As we see the Son of Man separating the people into two groups, the sheep on his right hand and the goats on his left.  You can almost see him raising his right arm and calling to the first person he sees saying, “You, go over there,” and then he raises his left arm and says to the next person he sees, “You, go over there.”

Now I don’t know about you, but anytime I hear anyone talk about separating sheep and goats, I begin to get a little nervous, because I know what is coming.  It’s like watching a suspense thriller or scary movie, and knowing what’s behind the door at the end of the hallway or what’s around the corner, and also knowing there is nothing you can do about it.  So sure enough, as you guessed it, the sheep get to inherit the kingdom that is prepared for them, and the goats…well, the goats get the place of eternal fire.

This is not quite what I had in mind for Judgment Day, and after reading this text, it’s a little hard to get into the spirit for what this day will bring.  After all, I kind of hoped that it wouldn’t be so cut and dry, so either/or, so pass or fail.  I kind of thought and hoped that Jesus would grade on a curve.  I know that I’m not going to get an “A,” but I don’t think I should get an “F” either.  We know that we don’t always do as well as we would like to, but come on.  A text like this might just make me wonder whether in the end I’m going to be in or out, whether in the end I get to go over there to the right with the sheep, or go over there to the left with the goats, but it doesn’t.  It doesn’t!

My friends, there are many Christians today who live a life of anxiety over whether or not they are going to be a sheep or a goat on the last day.  So they spend their entire life with their good-deed-to-do-list always ready to mark off another entry in hopes that in the end, they will have a positive balance in their account.  Show up to church on Sunday…done.  Read from some of the Bible…done.  Pray…done.  Give some money to the church…done.  Open the door for somebody…done.  Be nice to my neighbor…done.  Help someone across the street, wash my own clothes so my wife doesn’t have to, and do the dishes…done, done, and done.  But this is not the kind of life that the Son of Man wants us to live, it’s not the way the King upon the throne judges our worthiness for eternal life, and it’s not the message of the good news of the Gospel of Jesus Christ. 

If our understanding of this text is purely one of sheep/goat reward/punishment, then our Christian faith and life will be one of sheep/goat reward/punishment, and so will our witness be of our God.  But this is not the kind of witness Jesus wants from his disciples, because God is not this kind of God.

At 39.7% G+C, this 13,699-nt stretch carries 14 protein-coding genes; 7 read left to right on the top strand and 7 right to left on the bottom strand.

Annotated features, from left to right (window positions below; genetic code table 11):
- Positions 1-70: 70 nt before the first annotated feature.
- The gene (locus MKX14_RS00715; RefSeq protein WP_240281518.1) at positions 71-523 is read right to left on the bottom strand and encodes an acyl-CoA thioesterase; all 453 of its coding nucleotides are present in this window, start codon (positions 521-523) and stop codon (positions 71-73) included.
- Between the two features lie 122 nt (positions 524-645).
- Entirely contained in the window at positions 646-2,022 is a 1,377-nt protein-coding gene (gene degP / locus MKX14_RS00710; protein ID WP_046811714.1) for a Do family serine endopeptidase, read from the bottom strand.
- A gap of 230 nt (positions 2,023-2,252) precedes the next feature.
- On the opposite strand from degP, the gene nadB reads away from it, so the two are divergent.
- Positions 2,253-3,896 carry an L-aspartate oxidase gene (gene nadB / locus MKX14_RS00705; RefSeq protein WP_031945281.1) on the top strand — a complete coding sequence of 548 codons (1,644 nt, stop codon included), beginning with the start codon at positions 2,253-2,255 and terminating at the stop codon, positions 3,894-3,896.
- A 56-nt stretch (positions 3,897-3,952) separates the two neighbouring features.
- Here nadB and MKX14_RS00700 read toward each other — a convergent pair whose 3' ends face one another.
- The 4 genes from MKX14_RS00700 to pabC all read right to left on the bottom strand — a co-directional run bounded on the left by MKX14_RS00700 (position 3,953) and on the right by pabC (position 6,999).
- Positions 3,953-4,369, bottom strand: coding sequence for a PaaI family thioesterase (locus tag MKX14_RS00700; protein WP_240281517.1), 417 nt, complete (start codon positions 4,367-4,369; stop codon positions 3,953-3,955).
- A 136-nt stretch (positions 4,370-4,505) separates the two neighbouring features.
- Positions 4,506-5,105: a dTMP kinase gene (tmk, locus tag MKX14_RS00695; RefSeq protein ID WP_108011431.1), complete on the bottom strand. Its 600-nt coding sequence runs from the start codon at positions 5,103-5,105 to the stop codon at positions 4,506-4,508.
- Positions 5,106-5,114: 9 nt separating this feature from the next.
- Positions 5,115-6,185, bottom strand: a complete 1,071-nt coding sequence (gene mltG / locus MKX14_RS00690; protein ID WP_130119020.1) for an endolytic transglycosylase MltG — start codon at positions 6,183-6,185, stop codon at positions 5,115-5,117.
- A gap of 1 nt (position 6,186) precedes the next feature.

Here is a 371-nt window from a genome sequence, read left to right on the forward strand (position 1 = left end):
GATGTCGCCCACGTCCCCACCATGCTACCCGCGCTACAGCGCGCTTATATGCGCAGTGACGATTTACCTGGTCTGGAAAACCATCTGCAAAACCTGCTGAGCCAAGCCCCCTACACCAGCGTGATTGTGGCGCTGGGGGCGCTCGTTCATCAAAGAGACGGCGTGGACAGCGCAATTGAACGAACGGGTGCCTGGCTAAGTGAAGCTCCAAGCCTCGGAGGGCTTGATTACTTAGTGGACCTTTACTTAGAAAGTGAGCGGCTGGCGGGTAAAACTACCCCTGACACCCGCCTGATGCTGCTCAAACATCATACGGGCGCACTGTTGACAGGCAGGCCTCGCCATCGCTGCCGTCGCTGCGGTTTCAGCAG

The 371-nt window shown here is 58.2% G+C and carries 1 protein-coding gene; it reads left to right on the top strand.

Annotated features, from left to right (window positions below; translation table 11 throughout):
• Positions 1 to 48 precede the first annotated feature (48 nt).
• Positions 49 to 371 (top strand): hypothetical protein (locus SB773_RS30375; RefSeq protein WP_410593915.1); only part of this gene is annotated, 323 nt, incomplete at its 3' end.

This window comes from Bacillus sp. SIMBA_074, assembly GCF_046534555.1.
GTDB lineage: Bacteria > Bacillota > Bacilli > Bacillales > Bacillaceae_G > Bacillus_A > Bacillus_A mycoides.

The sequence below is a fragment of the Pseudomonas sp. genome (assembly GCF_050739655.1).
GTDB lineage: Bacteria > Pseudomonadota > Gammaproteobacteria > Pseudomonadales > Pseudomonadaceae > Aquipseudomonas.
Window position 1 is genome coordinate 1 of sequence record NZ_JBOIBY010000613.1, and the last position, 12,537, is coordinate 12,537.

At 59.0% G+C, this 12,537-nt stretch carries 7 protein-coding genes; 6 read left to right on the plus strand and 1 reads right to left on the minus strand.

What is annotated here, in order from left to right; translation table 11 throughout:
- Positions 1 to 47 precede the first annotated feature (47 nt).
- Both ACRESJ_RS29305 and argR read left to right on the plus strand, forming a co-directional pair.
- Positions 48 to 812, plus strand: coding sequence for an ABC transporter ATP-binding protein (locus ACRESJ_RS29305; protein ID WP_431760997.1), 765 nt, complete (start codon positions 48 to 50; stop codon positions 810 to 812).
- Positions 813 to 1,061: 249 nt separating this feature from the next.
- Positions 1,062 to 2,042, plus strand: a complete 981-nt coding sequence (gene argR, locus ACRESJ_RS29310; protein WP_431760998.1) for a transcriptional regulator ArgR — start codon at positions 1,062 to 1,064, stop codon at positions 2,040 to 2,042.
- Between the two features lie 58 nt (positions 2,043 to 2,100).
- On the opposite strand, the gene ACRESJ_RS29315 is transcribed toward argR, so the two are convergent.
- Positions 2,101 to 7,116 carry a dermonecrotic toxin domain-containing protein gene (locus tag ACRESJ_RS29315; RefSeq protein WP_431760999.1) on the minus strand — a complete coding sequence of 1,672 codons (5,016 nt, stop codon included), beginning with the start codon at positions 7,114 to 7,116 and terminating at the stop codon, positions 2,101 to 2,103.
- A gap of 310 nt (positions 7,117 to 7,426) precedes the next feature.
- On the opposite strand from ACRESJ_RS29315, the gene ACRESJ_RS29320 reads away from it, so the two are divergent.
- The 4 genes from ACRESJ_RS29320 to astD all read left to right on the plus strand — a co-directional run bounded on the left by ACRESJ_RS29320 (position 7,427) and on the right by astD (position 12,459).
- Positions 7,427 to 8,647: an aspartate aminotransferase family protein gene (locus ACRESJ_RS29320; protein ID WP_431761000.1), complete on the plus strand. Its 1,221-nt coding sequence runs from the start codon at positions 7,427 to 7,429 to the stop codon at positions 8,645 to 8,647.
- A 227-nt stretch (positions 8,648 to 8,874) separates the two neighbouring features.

What Jesus wants from his disciples is a dedicated commitment to his ministry and mission in the world.  What Jesus wants from his disciples is for them to be like him in every way, with the same heart and mind that he has.  What Jesus wants from his disciples is for them to identity themselves with those who are the hungry and the thirsty, the poor and the needy, the stranger and the lonely, because that is what he did.  What Jesus wants from his disciples is for them to follow him so completely and faithfully that their mission, calling, and purpose becomes a natural extension of who they are and of their whole being.

As Christ’s disciples we won’t always get it right.  Sometimes our goat side will show up more than our sheep side when we become judgmental about how someone looks, dresses, or acts, when we pass by a stranger without saying hello, or turn away from a person in need, or concern ourselves with our own status at Judgment Day as we worry about how many goat points we have versus how many sheep points we have. 

But thanks be to God that the good news of the gospel is good news and not bad news, that the one who sits upon the throne is the one who came to all of those who didn’t get it right all the time, to all of those who knew that in the great economy of God they were paupers, to all of those who knew they were the least, the lost, and the left out.    

Thanks be to God that the one who sits upon the throne of grace, is the living Christ who calls us to go over there to the most unlikely places, who opens our eyes to see the face of the other, and who teaches us that “just as you did it to one the least of these who are members of my family, you did it unto me.”   For it is in the most unlikely place, in the face of the other, and in the least of these, that we will see the glory of God and find our Lord and Savior at work in the world. 

Brothers and sisters, if you want to see the true colors of Jesus, then go over there to where he is, and he has told you where he will be, for where Jesus is, there the church that is faithful must be also, and there you will find and see something not just beautiful, but glorious.  Amen.